The opinion of the court was delivered by: ROYCE C. LAMBERTH
Plaintiff, a visual and performance artist, challenges the constitutionality of provisions of the federal anti-counterfeiting statutes, requesting declaratory and injunctive relief.
have filed a motion to dismiss, and the parties have filed cross-motions for summary judgment. For the reasons stated below, defendants' motion for summary judgment is granted.
J.S.G. Boggs is an artist and academic.
His work has been exhibited throughout America and Europe and is currently on exhibit under the auspices of the Smithsonian Institution. Mr. Boggs' work has been the subject of wide-spread media attention.
This notoriety is due, in part, to the fact that much of Mr. Boggs' work is in the "image of money." See Complaint for T.R.O., Prelim. & Perm. Inj., & Other Relief ("Complaint") P 4; Aff. Boggs P 6. Many are actual-sized, trompe l'oeil pieces.
Id. P 6; Boggs Aff. P 3. After explaining to merchants that he is an artist, Mr. Boggs then barters these pieces, offering to exchange his art for the face value of the reproduction in goods and services.
Boggs has "spent" thousands of pictures of currency ("Boggs Bills") around the world over the last eight years. Id.9
The purpose behind Boggs' approach to art does not appear to be to defraud those with whom he barters.
As he states:
An unlikely collector, the Secret Service has taken a keen interest in the work of Mr. Boggs. In September 1990, Secret Service agents effectively stopped the publication of a catalog featuring Mr. Boggs' work. When Secret Service agents seized the color proofs for the catalog, they informed the printing company that the publication of Boggs' work, in their actual dimensions and in full color, would be in violation of the counterfeiting statutes. Compl. P 9. The United States Attorney in Florida did not bring charges. Id. P 10.
In March 1991, reports of Mr. Boggs' attempting to obtain merchandise from a local store using a reproduction of United States currency prompted a visit from the Secret Service in Cheyenne, Wyoming. Id. P 11. A Secret Service special Agent and the United States Attorney for the District of Wyoming visited Boggs in his hotel room. At their request, Boggs provided a general sample of 15 Boggs Bills.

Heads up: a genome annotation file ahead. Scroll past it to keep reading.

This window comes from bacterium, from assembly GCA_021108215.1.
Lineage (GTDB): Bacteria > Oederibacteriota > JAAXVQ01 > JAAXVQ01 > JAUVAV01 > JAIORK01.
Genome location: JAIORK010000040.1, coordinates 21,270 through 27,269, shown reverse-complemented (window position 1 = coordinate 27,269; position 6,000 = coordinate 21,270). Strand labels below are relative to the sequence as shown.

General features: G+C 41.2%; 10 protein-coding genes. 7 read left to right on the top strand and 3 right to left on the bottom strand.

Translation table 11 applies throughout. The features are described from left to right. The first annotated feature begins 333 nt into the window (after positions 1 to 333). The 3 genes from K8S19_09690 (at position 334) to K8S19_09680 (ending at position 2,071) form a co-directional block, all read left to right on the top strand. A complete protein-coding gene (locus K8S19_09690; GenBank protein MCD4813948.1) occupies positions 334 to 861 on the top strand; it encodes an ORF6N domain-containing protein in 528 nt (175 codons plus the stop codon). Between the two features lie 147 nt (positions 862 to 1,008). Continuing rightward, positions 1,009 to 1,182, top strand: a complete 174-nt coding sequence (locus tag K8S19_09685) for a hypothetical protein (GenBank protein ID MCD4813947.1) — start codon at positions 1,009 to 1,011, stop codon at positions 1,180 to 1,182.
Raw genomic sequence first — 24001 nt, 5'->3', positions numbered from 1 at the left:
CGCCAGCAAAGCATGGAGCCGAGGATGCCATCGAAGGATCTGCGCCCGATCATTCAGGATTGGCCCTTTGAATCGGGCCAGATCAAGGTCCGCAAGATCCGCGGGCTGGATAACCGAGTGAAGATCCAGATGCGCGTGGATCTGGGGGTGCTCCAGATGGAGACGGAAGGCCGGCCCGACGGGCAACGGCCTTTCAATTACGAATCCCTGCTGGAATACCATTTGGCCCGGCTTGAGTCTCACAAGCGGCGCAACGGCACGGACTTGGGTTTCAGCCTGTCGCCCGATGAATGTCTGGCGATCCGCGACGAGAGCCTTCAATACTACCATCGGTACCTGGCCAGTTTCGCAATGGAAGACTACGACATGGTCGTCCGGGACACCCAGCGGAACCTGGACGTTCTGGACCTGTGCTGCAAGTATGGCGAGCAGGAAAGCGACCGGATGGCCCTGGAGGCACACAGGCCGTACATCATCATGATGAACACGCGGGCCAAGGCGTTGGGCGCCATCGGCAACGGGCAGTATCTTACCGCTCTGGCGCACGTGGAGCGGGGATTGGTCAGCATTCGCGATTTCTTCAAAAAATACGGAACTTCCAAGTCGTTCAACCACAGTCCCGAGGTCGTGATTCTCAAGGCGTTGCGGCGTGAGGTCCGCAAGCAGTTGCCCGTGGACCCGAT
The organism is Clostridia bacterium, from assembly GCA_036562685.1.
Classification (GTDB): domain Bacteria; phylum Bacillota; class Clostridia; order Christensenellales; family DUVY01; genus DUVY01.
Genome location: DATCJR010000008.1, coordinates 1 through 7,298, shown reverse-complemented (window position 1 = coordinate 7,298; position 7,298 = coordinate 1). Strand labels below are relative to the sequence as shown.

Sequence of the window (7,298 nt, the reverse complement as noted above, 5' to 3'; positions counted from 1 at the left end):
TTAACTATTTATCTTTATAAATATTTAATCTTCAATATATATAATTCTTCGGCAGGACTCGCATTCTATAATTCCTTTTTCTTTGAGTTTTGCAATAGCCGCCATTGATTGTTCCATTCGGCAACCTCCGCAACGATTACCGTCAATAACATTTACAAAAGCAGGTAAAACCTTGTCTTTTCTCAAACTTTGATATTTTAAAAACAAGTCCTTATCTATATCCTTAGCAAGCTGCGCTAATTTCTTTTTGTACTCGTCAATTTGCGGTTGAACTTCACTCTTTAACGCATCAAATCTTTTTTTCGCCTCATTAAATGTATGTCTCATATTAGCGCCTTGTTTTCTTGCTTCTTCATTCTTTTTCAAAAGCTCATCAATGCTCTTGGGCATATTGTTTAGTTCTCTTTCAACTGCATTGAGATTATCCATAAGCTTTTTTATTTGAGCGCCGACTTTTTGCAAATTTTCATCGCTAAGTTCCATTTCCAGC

Boggs was advised that his reproductions appeared to be in violation of the counterfeiting statutes and were subject to seizure. This sample is being retained by the Secret Service as contraband. Defs.' Mot. Dismiss at 4. On October 4, 1991, the Office of the United States Attorney for the District of Wyoming declined prosecution of Boggs. Compl. P 12.
In September 1992, the Pittsburgh area Secret Service was alerted to Boggs' attempts to use his reproductions in the Pittsburgh area. Id., Abraham Aff. P 2. Boggs contacted the Pittsburgh Field Office by telephone and voluntarily appeared for an interview on October 1, 1992. During the interview, Boggs would not produce any other samples. The Secret Service provided Mr. Boggs with a pamphlet explaining the guidelines for reproducing currency; however, Mr. Boggs stated that he was familiar with the guidelines, but did not believe they applied to his work. Id. P 5.
In November 1992, a press clipping alerted the Secret Service to the fact that Boggs had printed one million dollars in Boggs Bills and was planning to use the notes in the Pittsburgh area during the next year. Id. P 7-8. On December 1, 1992, after consultation with the United States Attorney's Office for the Western District of Pennsylvania, the Secret Service obtained federal search warrants for the residence, studio, and office of Boggs. The Service seized several items, characterized by Boggs as the bulk of his life's work, pursuant to the properly executed warrants. Plf.'s Mem. Mot. T.R.O. & Prelim. Inj. at 2, 11. In a December 8, 1992, meeting with agents of the Secret Service, Boggs was advised that his reproductions were in violation of the statute and that he could be prosecuted for his actions if he continued. Compl., Abraham Aff. P 10.
On February 8, 1993, the united States Attorney for the Western District of Pennsylvania sent a cease and desist letter to Boggs, stating that continued reproducing and passing of Boggs Bills could subject him to prosecution. The letter expressed that the Service viewed his "continued manufacture, possession and distribution of 'Boggs bills' as a violation of the law." The United States Attorney's Office is currently considering whether it will prosecute Mr. Boggs in Pennsylvania.
II. Motion to Dismiss for Failure to State a Claim